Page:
Xia said China would not be able to meet its official growth target of 5.5% if the lockdown continued beyond June “even if the authorities were to roll out more pro-growth policies”.

China’s service sector shrank at fastest pace in March in two years, official statistics show [File: Lim Huey Teng/Reuters]

Beijing has warned of strong headwinds the economy will face this year, including the effect of the pandemic, although it gave no indication it intended to fundamentally change its approach. zero tolerance.

Activity in the country’s services sector contracted at the fastest pace in two years in March, official Chinese government data showed, with the non-manufacturing Purchasing Managers’ Index (PMI) falling to 48, 4, compared to 51.6 the previous month.

A private sector survey paints an even bleaker picture. According to a report by Caixin on Wednesday, China’s PMI fell to 42 in March from 50.2 in February, the lowest level since the pandemic began in February 2020.

“Overall, manufacturing and service activities weakened in March due to the epidemic,” Wang Zhe, senior economist at Caixin Insight Group, said in a statement. “Similar to previous COVID outbreaks in China, the service sector has been more significantly impacted than manufacturing.”

“Policymakers should seek out vulnerable groups and strengthen support for key industries and small and micro enterprises to stabilize market expectations,” Wang said.

As the rest of the world learns to live with the virus, China’s particularly tough policies have also raised questions about its competitiveness in a global economy where pandemic restrictions have mostly been consigned to history.

“Chinese exporters will lose more orders to overseas competitors in a truly ‘open’ economy,” said Xia, the economist at BBVA. “China should have less foreign direct investment before reopening its economy. Meanwhile, international investors may become less interested in Chinese assets.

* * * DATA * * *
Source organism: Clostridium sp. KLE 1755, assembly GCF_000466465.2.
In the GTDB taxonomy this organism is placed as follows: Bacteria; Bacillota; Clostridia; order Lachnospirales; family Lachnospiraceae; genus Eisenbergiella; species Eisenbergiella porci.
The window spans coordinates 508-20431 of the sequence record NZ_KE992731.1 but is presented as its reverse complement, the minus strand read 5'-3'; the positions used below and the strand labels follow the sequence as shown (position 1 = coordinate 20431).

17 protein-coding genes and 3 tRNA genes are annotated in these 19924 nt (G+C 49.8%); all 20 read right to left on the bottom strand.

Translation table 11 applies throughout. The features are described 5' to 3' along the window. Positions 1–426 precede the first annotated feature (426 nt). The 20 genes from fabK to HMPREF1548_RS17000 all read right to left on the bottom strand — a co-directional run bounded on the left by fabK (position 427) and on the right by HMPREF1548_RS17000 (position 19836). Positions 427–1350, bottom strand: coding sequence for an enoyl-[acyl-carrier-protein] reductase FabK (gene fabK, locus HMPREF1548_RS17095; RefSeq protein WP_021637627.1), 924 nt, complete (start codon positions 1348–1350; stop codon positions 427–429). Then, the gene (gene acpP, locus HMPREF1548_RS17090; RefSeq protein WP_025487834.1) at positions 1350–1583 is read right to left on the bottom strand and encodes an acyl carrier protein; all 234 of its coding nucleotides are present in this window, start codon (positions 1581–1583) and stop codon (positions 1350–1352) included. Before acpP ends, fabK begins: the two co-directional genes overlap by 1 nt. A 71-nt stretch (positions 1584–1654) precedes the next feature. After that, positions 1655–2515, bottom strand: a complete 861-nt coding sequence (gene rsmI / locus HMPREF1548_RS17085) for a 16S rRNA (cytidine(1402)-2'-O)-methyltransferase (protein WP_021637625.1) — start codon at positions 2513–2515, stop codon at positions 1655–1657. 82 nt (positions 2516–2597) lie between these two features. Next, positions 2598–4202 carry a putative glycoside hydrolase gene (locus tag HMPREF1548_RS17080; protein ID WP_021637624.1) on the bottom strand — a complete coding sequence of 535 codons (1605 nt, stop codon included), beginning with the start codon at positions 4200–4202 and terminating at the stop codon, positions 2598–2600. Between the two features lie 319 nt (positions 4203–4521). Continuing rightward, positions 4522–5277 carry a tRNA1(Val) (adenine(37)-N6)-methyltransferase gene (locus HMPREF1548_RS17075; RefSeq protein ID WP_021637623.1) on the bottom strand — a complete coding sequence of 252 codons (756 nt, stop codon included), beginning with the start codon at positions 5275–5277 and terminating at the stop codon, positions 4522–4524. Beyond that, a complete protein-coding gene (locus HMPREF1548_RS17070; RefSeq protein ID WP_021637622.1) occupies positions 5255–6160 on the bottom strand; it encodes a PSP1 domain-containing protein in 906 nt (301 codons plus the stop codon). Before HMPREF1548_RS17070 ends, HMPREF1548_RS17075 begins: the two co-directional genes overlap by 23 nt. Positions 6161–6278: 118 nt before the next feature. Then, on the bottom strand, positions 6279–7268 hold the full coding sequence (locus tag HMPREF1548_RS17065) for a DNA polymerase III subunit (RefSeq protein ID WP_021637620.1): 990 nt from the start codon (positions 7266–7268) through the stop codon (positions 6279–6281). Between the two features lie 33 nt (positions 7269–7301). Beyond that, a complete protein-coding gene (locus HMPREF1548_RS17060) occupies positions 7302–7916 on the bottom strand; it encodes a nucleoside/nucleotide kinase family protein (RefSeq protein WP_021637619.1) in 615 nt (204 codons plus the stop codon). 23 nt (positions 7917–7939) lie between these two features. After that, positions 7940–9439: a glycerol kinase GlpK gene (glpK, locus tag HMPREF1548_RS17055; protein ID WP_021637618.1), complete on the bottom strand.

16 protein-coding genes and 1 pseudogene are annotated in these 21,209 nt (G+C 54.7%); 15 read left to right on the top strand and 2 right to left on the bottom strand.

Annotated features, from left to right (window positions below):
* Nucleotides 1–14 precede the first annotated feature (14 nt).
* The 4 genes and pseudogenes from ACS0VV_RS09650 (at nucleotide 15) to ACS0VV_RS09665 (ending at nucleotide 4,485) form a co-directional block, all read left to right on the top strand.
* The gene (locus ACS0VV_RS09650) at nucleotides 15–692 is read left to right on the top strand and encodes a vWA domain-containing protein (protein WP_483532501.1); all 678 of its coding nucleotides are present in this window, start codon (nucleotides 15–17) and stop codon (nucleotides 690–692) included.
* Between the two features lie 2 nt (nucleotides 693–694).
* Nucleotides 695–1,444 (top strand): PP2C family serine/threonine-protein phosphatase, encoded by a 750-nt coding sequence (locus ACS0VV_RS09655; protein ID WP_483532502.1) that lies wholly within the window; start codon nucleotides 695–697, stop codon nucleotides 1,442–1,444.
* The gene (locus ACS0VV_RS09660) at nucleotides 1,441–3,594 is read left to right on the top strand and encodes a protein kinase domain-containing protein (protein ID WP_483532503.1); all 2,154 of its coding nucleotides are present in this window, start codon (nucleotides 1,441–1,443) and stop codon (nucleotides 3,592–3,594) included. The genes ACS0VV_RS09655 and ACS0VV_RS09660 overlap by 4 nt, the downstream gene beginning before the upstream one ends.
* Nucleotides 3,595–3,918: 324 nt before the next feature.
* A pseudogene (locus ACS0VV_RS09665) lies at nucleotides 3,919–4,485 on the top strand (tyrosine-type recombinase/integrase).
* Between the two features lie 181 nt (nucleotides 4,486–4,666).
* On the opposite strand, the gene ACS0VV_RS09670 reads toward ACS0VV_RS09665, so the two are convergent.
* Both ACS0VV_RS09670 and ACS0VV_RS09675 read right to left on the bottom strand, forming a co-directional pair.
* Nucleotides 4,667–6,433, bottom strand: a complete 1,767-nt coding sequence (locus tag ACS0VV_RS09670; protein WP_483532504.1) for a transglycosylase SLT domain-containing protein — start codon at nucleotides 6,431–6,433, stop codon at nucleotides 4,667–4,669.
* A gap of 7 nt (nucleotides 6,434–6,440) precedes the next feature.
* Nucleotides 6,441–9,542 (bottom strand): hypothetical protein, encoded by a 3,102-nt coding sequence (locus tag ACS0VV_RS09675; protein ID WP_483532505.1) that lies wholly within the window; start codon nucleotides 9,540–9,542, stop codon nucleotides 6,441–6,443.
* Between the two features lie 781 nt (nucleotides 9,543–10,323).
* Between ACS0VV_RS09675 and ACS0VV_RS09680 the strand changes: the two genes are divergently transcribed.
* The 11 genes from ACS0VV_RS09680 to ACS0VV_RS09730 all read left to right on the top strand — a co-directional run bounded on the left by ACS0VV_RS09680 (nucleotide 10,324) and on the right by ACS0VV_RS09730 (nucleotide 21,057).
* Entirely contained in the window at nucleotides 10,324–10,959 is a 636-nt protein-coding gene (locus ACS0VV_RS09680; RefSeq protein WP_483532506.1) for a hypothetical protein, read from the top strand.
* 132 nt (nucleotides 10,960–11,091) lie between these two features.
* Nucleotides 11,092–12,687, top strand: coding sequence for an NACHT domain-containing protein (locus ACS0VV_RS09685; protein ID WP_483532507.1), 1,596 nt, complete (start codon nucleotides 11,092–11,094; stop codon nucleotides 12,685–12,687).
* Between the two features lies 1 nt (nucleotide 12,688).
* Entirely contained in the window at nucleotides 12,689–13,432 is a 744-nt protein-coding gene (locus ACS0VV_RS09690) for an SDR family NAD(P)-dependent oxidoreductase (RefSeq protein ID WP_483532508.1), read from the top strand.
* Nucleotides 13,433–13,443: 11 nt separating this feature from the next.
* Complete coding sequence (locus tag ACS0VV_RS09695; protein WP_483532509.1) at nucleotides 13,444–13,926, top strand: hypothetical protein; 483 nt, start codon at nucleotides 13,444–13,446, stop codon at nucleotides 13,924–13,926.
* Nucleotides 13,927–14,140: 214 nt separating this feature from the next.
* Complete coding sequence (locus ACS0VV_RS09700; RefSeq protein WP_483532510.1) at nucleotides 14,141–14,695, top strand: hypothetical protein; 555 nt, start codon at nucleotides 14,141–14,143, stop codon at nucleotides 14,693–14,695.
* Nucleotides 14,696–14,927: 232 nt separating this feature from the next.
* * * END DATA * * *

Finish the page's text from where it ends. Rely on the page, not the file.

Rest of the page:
Xia said the zero COVID strategy would not be sustainable in the long term.

“I’m not saying they should abandon this strategy immediately, but it’s time to reevaluate the strategy and make the change at some point,” he said. “A sensible transition plan will strike the right balance between saving lives and maintaining economic prosperity.

Anxiety and stress

For Ding, the Shanghai restaurateur, the past few weeks have been financially crippling.

“It totally destroyed our cash flow,” she said. “As a small business, we will not be able to pay our rent, staff and suppliers immediately. It will take us years to pay the debts.

Ding expressed concern for the well-being of her 50 employees, whose livelihoods she feels responsible for.

“The uncertainty caused them a lot of anxiety and stress,” she said. “I am in contact with them daily and they tell me that they are worried and feel unsettled.”

Chinese authorities have offered financial support to businesses, including 140 billion yuan ($22 billion) in tax breaks and a three-month rent waiver for small tenants of public entities.

“It’s a tiny fraction of our losses and if you don’t win anything, there’s not a lot of tax to pay anyway,” Ding said.

“Unfortunately for me, my two pitches are private and I will not benefit from the exemption. I will try to negotiate a discount directly with my landlords, but since one of them was trying to raise the rent by 15% recently , this could be a tough business.